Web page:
Mr. Lambert Strether is from Woollett, Massachusetts and he has come to Europe at the request of his employer, Mrs. Newsome. Mrs. Newsome's son, Chad, has been in Paris for a long time and the Newsomes are worried that Chad will never return home. Strether is to bring Chad back home. Despite the assistance of his old friend, Waymarsh, and his new friend, Maria Gostrey, Strether is unable to fulfill this task. He is Mrs. Newsome's "ambassador," sent to Paris to protect her interests.
Strether arrives in Paris and his trip becomes a return to his own youth. He enjoys spending time with Chad's young friends, Miss Barrace and Little John Bilham. Strether is charmed by the Countess, Madame de Vionnet, a married woman with whom Chad has begun a relationship. Quite impressed by the Countess, Strether agrees to help her as well - though he does not know how he will be able to appease both Mrs. Newsome and the Countess. From the very beginning, Strether's plan is doomed to fail. He hopes to convince Mrs. Newsome that the Countess has been a positive influence on Chad and that Chad has changed for the better. Waymarsh gives Strether very sound advice: Strether should either follow his directions from Mrs. Newsome, or give up altogether. Strether rejects this advice and tries to find the compromise between two conflicting positions. Just when Chad seems willing to co back home to Woollett, it is Strether who convinces the young man to stay in Paris for a little while longer.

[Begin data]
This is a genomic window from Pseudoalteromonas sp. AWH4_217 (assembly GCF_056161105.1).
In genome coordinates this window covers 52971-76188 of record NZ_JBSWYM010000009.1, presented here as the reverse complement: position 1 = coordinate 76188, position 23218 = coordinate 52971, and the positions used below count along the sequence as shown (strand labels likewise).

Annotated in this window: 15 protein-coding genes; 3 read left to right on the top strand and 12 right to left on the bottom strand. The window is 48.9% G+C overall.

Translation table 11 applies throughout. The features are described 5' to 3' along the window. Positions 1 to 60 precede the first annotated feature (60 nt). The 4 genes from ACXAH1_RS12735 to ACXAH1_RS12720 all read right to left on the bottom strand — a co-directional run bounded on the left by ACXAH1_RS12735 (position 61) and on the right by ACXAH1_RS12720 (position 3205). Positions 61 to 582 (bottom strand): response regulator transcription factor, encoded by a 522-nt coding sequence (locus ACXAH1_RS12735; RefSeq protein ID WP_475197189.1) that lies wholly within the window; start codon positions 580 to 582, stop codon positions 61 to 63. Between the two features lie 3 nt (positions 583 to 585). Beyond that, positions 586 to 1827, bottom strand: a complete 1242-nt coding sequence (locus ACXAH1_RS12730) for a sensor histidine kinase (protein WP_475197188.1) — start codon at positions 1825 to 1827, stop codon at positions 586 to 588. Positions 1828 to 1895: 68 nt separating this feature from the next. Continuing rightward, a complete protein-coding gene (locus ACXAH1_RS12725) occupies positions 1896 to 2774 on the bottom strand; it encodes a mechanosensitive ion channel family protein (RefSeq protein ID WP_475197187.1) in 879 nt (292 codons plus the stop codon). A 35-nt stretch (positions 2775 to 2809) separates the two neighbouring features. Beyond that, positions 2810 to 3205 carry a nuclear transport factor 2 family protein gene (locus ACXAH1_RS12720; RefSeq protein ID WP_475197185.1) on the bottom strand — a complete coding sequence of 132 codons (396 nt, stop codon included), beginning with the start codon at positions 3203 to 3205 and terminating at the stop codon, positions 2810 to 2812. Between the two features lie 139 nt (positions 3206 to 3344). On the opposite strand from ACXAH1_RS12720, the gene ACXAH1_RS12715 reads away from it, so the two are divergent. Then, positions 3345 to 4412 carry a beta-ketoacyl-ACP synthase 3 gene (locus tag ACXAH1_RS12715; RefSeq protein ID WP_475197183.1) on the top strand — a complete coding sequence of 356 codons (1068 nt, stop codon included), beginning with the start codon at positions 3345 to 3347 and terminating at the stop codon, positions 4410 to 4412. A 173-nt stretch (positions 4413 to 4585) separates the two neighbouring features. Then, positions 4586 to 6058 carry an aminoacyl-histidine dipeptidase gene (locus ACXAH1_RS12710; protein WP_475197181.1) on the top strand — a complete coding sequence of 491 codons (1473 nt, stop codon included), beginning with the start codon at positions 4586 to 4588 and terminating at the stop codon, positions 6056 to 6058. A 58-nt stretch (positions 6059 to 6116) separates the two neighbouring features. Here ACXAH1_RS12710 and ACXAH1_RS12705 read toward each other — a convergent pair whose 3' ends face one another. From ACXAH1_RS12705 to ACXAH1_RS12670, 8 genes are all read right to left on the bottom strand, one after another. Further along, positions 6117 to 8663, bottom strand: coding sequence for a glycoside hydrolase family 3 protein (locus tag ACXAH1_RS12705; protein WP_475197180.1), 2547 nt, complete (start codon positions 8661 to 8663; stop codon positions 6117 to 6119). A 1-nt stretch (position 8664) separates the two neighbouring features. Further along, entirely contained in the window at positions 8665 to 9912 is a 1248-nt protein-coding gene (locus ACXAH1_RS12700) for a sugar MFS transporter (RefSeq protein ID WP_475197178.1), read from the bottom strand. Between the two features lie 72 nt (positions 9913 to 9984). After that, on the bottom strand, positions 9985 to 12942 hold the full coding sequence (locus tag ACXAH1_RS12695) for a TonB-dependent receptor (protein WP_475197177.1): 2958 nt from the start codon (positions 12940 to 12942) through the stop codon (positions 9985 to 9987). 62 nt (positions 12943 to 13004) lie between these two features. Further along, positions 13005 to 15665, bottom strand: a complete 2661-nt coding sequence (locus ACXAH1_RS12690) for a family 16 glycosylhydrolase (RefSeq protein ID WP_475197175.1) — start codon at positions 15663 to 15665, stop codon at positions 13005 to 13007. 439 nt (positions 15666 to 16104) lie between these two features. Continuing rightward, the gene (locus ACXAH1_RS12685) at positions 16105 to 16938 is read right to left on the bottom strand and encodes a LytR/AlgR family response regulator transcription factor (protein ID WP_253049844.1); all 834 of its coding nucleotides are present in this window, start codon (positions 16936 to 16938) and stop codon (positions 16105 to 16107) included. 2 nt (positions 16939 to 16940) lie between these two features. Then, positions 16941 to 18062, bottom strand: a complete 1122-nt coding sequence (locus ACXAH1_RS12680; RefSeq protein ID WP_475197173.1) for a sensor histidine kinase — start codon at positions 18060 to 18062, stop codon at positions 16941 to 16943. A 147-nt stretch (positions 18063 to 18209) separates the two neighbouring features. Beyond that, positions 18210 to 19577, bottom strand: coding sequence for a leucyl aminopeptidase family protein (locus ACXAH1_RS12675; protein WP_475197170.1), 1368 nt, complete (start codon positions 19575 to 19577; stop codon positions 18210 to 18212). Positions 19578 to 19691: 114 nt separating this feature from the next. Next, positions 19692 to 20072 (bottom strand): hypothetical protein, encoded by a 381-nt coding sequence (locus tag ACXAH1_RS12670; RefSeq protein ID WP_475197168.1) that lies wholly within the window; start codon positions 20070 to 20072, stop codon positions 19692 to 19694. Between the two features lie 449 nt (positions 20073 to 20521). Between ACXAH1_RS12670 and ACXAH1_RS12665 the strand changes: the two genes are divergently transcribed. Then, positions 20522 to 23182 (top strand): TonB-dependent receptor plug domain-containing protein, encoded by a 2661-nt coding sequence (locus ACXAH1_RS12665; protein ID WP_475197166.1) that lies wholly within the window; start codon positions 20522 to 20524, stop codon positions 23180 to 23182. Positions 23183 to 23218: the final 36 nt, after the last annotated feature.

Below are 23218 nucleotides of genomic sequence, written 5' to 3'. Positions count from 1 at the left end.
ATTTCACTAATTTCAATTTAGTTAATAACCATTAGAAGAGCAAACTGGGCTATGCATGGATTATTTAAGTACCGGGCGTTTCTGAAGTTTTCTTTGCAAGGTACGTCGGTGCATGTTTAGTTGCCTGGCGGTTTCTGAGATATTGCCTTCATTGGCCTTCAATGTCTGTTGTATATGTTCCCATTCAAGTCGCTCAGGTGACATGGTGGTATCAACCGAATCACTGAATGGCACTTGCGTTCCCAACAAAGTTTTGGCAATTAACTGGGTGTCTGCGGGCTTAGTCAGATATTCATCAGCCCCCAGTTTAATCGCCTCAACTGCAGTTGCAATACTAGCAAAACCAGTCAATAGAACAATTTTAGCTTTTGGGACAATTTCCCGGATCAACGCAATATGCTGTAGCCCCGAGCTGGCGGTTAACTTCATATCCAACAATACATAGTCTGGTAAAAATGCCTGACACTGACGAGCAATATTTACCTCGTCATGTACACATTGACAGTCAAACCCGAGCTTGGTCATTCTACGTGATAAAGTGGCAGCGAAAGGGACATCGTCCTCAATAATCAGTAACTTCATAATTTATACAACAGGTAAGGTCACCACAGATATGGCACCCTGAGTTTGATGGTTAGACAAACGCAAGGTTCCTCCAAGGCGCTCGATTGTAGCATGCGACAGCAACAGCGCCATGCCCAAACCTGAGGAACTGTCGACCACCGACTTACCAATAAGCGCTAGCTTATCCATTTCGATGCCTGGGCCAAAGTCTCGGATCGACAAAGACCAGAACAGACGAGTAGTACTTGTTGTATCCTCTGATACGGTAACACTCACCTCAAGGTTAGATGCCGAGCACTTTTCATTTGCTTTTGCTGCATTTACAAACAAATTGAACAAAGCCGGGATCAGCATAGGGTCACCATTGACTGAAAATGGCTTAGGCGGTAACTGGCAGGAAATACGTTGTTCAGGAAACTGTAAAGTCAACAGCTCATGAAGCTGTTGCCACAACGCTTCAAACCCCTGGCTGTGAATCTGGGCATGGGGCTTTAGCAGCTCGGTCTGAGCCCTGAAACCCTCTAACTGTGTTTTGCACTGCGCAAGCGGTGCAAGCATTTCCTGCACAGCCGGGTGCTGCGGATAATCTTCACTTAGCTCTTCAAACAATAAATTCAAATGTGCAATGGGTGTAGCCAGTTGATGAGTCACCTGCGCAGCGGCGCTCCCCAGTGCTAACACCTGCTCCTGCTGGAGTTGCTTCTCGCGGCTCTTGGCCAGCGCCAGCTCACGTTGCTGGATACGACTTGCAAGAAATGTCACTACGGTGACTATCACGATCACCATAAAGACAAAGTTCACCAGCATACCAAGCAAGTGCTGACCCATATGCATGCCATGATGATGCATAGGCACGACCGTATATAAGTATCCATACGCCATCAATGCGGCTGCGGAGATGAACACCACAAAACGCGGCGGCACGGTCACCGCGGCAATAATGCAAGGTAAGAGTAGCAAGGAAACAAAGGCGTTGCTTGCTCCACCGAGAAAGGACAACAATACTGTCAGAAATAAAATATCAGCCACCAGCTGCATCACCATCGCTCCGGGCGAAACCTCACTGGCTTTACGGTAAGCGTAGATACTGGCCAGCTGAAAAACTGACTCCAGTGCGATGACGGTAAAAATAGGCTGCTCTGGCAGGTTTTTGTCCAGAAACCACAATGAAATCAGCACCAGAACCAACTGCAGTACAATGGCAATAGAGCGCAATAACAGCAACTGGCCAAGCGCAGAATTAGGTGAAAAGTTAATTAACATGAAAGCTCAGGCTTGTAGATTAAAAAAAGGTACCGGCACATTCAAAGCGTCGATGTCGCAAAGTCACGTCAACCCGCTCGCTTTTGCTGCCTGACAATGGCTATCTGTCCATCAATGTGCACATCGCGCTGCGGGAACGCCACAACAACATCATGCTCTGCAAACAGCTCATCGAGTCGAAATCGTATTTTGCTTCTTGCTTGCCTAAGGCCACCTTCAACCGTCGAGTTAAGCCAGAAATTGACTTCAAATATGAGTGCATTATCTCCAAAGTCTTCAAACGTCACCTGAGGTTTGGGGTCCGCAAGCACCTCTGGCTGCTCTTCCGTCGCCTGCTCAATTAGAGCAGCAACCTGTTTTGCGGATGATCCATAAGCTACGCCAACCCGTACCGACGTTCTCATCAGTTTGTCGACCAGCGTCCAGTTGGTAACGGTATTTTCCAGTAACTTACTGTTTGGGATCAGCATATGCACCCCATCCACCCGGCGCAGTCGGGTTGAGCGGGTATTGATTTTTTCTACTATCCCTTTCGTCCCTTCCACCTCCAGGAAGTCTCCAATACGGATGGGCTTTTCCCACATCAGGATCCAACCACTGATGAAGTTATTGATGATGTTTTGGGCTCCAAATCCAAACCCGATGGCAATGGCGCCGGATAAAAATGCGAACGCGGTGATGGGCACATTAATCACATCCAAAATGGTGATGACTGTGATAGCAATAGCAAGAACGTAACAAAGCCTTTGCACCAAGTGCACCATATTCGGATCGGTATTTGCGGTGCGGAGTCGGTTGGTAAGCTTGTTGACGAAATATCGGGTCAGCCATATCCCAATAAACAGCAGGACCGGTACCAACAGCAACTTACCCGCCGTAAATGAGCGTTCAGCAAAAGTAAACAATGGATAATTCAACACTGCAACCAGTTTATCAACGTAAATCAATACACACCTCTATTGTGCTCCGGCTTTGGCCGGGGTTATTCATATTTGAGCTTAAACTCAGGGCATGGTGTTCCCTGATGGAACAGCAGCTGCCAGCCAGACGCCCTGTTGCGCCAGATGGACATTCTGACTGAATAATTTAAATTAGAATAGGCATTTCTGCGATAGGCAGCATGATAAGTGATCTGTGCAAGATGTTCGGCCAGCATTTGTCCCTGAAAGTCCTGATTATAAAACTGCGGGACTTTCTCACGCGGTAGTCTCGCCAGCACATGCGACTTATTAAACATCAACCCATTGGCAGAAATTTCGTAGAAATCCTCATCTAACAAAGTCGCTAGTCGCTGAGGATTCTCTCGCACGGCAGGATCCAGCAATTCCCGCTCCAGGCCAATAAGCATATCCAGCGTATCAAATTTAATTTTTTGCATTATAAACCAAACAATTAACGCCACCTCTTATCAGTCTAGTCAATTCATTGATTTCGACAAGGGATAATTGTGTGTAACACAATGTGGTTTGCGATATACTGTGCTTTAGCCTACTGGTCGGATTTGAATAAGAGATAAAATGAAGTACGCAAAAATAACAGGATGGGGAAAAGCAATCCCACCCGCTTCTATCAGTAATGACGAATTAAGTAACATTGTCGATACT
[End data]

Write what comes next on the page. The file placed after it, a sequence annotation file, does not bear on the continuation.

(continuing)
Strether's fate quickly runs downhill. Mrs. Newsome sends her daughter, Sarah Pocock (Chad's sister), to bring Chad home. Sarah arrives with her husband, Jim Pocock, and her sister-in-law, Mamie Pocock. It is suggested that Chad will return home to marry Mamie Pocock and continue in the family business: advertising. Unlike Strether, Sarah Pocock is not amused by Society and its trappings, nor is she impressed with the Countess, nor is she inspired by the architecture and atmosphere of Paris. Sarah intends to do her job and she does it quickly. It does not take very long for Chad to get himself ready to leave Paris. His condition to Sarah is that he will agree to return home if Strether gives him the word. Sarah turns to Strether, considering that the task has been completed - for how could Strether refuse? This is, however, exactly what Strether does.
Fearing that Chad will return home and live a miserable life in business, Strether looks at his own miserable life and is unable to condemn Chad to a similar fate. Strether knows that Chad will return home regardless of what he says. Still, Strether does not want the blot on his conscience. This move is costly for Strether: he will likely lose his job with the Newsomes. The possibility of his marriage with Mrs. Newsome is nullified as well. In sum, Strether, a man with very little money, has lost the opportunity to get a good deal more. In the end of the novel, the only solace that he has is in knowing that he has been true to his ideals and has gained nothing for himself.